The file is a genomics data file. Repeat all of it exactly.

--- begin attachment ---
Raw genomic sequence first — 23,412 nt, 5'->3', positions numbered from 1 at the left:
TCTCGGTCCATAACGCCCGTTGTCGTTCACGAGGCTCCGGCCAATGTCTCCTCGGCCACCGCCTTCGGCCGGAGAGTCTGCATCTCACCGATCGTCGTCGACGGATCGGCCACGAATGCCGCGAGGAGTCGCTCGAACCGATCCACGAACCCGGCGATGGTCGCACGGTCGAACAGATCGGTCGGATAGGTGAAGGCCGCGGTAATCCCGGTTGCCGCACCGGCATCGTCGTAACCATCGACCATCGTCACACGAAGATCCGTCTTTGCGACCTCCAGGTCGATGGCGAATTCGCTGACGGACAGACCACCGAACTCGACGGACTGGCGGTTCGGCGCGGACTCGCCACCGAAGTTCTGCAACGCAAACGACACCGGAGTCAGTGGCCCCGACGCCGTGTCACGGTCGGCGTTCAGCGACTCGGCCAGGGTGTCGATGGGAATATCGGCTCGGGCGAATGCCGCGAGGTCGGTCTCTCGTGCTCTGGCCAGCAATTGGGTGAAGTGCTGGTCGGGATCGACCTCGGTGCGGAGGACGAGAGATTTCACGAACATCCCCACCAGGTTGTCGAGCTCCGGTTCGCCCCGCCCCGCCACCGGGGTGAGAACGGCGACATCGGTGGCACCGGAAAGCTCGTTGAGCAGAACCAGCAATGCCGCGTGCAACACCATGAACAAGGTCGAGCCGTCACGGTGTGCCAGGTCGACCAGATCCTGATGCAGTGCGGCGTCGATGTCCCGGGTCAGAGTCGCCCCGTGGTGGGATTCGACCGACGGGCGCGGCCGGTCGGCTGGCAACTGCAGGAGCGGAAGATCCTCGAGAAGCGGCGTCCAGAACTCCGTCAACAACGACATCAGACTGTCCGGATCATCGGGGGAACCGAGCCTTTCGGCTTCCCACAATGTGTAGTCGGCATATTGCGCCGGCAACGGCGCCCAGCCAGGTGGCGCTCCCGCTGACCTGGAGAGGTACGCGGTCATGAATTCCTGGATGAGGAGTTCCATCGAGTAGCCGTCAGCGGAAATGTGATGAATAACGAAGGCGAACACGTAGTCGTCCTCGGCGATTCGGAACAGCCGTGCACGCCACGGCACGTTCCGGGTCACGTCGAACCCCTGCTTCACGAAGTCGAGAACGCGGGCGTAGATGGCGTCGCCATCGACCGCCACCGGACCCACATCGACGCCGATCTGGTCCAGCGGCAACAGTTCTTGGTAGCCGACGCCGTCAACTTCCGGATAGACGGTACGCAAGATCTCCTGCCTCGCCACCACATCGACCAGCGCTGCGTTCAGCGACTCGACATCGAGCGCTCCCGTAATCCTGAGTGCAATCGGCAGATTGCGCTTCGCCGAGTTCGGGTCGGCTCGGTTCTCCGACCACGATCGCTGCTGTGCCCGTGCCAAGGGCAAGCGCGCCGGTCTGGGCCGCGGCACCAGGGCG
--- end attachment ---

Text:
Raw genomic sequence first — 23,412 nt, 5'->3', positions numbered from 1 at the left:
TCTCGGTCCATAACGCCCGTTGTCGTTCACGAGGCTCCGGCCAATGTCTCCTCGGCCACCGCCTTCGGCCGGAGAGTCTGCATCTCACCGATCGTCGTCGACGGATCGGCCACGAATGCCGCGAGGAGTCGCTCGAACCGATCCACGAACCCGGCGATGGTCGCACGGTCGAACAGATCGGTCGGATAGGTGAAGGCCGCGGTAATCCCGGTTGCCGCACCGGCATCGTCGTAACCATCGACCATCGTCACACGAAGATCCGTCTTTGCGACCTCCAGGTCGATGGCGAATTCGCTGACGGACAGACCACCGAACTCGACGGACTGGCGGTTCGGCGCGGACTCGCCACCGAAGTTCTGCAACGCAAACGACACCGGAGTCAGTGGCCCCGACGCCGTGTCACGGTCGGCGTTCAGCGACTCGGCCAGGGTGTCGATGGGAATATCGGCTCGGGCGAATGCCGCGAGGTCGGTCTCTCGTGCTCTGGCCAGCAATTGGGTGAAGTGCTGGTCGGGATCGACCTCGGTGCGGAGGACGAGAGATTTCACGAACATCCCCACCAGGTTGTCGAGCTCCGGTTCGCCCCGCCCCGCCACCGGGGTGAGAACGGCGACATCGGTGGCACCGGAAAGCTCGTTGAGCAGAACCAGCAATGCCGCGTGCAACACCATGAACAAGGTCGAGCCGTCACGGTGTGCCAGGTCGACCAGATCCTGATGCAGTGCGGCGTCGATGTCCCGGGTCAGAGTCGCCCCGTGGTGGGATTCGACCGACGGGCGCGGCCGGTCGGCTGGCAACTGCAGGAGCGGAAGATCCTCGAGAAGCGGCGTCCAGAACTCCGTCAACAACGACATCAGACTGTCCGGATCATCGGGGGAACCGAGCCTTTCGGCTTCCCACAATGTGTAGTCGGCATATTGCGCCGGCAACGGCGCCCAGCCAGGTGGCGCTCCCGCTGACCTGGAGAGGTACGCGGTCATGAATTCCTGGATGAGGAGTTCCATCGAGTAGCCGTCAGCGGAAATGTGATGAATAACGAAGGCGAACACGTAGTCGTCCTCGGCGATTCGGAACAGCCGTGCACGCCACGGCACGTTCCGGGTCACGTCGAACCCCTGCTTCACGAAGTCGAGAACGCGGGCGTAGATGGCGTCGCCATCGACCGCCACCGGACCCACATCGACGCCGATCTGGTCCAGCGGCAACAGTTCTTGGTAGCCGACGCCGTCAACTTCCGGATAGACGGTACGCAAGATCTCCTGCCTCGCCACCACATCGACCAGCGCTGCGTTCAGCGACTCGACATCGAGCGCTCCCGTAATCCTGAGTGCAATCGGCAGATTGCGCTTCGCCGAGTTCGGGTCGGCTCGGTTCTCCGACCACGATCGCTGCTGTGCCCGTGCCAAGGGCAAGCGCGCCGGTCTGGGCCGCGGCACCAGGGCG